Determining the Role of Pregnancy-associated Plasma Protein-A Level in the First Trimester of Pregnancy and Clinical Outcome in an Urban Referral Centre, South India

Introduction: Screening for aneuploidy in the first trimester, which includes nuchal translucency (NT), pregnancy-associated plasma protein-A (PAPP-A), and free-beta subunit human chorionicgonadotrophin (fhCG), has become a standard element of prenatal care. Estimating serum PAPP-A levels has also been extensively researched in terms of other prediction factors for unfavourable neonatal outcomes. This case-control study also aims to determine if there is a link between low PAPP-A levels in pregnant women and a poor maternal foetal outcome.


The primary goal of this study was to see if a low PAPP-A level in the first trimester of pregnancy was linked to poor mother and foetal outcomes.

Secondary goal: Determine the predictive significance of a low PAPP-A level in predicting negative perinatal outcomes.

Methods: This is a case-control study of women delivered at Mehta Multispecialty Hospitals India Pvt. Ltd.’s Department of OBG between August 2017 and May 2018. Women who underwent a PAPP-A level screening in the first trimester gave birth in the labour room. After receiving informed consent (Annexure II & III), the study was explained to the participants, and a questionnaire with full prenatal history, birth mode, and infant data was input into Annexure II. The subjects are divided into case and control groups depending on the outcome. Out of the 264 people in the study, 88 patients with complications were designated as cases, while 176 patients with no issues were designated as controls, and both the case and control group studies were conducted.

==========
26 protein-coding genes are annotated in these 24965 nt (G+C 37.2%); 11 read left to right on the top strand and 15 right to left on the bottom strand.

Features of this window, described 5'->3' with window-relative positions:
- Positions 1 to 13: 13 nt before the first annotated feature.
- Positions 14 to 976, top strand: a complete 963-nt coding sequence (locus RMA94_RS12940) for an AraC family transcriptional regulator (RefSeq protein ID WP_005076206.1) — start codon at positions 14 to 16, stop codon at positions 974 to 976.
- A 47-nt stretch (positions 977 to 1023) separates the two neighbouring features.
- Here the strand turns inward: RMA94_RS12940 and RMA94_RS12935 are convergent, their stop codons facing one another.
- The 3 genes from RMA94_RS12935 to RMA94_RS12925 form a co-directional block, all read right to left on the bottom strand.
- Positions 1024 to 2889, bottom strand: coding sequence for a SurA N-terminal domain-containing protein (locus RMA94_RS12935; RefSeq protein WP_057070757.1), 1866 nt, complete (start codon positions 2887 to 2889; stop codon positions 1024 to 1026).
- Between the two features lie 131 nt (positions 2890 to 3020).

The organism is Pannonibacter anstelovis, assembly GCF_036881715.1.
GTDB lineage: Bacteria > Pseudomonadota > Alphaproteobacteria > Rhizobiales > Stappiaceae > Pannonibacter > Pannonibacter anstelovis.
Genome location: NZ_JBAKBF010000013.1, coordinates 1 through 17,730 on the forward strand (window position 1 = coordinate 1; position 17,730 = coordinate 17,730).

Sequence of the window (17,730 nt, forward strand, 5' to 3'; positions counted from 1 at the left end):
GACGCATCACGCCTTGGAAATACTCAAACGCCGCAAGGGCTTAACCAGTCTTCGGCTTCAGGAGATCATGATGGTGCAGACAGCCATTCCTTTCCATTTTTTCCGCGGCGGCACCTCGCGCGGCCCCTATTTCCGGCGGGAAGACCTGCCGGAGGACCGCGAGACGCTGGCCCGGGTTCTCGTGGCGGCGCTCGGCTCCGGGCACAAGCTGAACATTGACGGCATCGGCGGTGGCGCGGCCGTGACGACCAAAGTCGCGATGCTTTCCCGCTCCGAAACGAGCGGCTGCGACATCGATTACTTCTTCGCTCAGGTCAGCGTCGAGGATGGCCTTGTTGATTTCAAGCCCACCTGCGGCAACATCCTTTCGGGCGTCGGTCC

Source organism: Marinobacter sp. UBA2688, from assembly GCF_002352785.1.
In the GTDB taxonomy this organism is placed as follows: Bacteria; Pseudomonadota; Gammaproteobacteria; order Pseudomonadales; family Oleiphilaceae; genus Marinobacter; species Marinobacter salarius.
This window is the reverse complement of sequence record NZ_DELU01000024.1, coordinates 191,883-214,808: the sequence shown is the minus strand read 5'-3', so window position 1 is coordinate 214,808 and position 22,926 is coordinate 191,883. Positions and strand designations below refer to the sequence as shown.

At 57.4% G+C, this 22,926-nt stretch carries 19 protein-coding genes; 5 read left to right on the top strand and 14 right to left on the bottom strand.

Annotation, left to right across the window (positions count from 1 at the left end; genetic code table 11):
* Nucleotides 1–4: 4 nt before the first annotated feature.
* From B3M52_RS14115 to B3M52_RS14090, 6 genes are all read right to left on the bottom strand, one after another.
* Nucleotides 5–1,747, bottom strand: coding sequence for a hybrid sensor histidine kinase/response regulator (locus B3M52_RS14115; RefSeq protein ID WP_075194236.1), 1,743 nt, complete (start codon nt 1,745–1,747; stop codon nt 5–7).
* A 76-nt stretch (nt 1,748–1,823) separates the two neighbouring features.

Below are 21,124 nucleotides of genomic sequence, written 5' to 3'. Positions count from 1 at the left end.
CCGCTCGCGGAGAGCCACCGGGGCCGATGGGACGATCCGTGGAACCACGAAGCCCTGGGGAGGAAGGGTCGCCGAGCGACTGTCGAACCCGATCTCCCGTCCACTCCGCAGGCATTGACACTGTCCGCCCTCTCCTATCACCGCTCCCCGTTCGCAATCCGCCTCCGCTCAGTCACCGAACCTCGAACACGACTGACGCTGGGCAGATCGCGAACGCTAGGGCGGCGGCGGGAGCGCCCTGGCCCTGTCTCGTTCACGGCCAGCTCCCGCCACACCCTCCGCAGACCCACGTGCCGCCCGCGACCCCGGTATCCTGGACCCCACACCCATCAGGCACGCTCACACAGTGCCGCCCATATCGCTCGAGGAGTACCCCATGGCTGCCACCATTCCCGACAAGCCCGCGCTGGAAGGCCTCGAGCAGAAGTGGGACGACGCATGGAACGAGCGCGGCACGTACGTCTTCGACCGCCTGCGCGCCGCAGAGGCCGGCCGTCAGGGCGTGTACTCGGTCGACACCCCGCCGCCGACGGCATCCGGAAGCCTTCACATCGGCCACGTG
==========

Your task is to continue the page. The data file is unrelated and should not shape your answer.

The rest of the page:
The study found no statistically significant link between the case and control groups for characteristics such as maternal age, parity, marital history, family history, and previous obstetric difficulty.

Mode of conception (ART, IUI, Ovulation induction) represented substantially larger number in the case group compared to the control group, which was statistically shown (p 0.05).

In the case group, 78 percent of the babies were born at 37 weeks, whereas only 18 percent were born at term, a statistically significant difference from the control group.

In our study, the most common complications were PIH and Pre-Eclampsia (17%), Preterm (9.1%), and IUGR (6.8%), with normal outcomes in 66.7 percent.

In our study, the LSCS rate was higher than the normal delivery rate out of 264 deliveries. Normal deliveries account for 28% of all deliveries, while LSCS deliveries account for more than 72%.

In our research, low PAPP-A levels (0.5MoM) are associated with a higher risk of PIH and Preeclampsia, followed by IUGR and Preterm birth. When PAPP-A levels are greater than 0.5MoM, the normal outcome outweighs the unfavourable outcome. PAPP-A levels varied by a statistically significant amount.

Low birth weight was observed to be statistically significant in women with a low PAPP A level as compared to those with a 0.5 PAPP A level. The relationship between NICU admission and APGAR was not found to be statistically significant. LBW newborns have a significant prevalence of low PAPP A levels.

PAPP A levels had a sensitivity of 17.04 percent and a specificity of 98.85 percent in identifying difficult outcomes in the current investigation. Predicting complications had a positive predictive value of 88.23 percent and a negative predictive value of 70.44 percent.

Conclusion: Based on the findings of the above study, low PAPP-A levels detected during the first trimester of pregnancy are linked to unfavourable maternal and foetal outcomes such as PIH, preeclampsia, preterm birth, IUGR, and LBW. As a result, anytime an obstetrician encounters a patient with low PAPP-A levels, he or she should be cautious and vigilant, which can also assist with self-preparation.

Author (S) Details

T. Lavanya
Pranav Speciality Clinic & SLP Scan Center, Urapakkam, Chennai, India.

Nandita A. Thakkar
Dept. of OBG Dr. Mehtas Multi Speciality Hospitals, Chetpet. Chennai, India.

R. Premalatha
Dept. of OBG Dr. Mehtas Multi Speciality Hospitals, Chetpet. Chennai, India.

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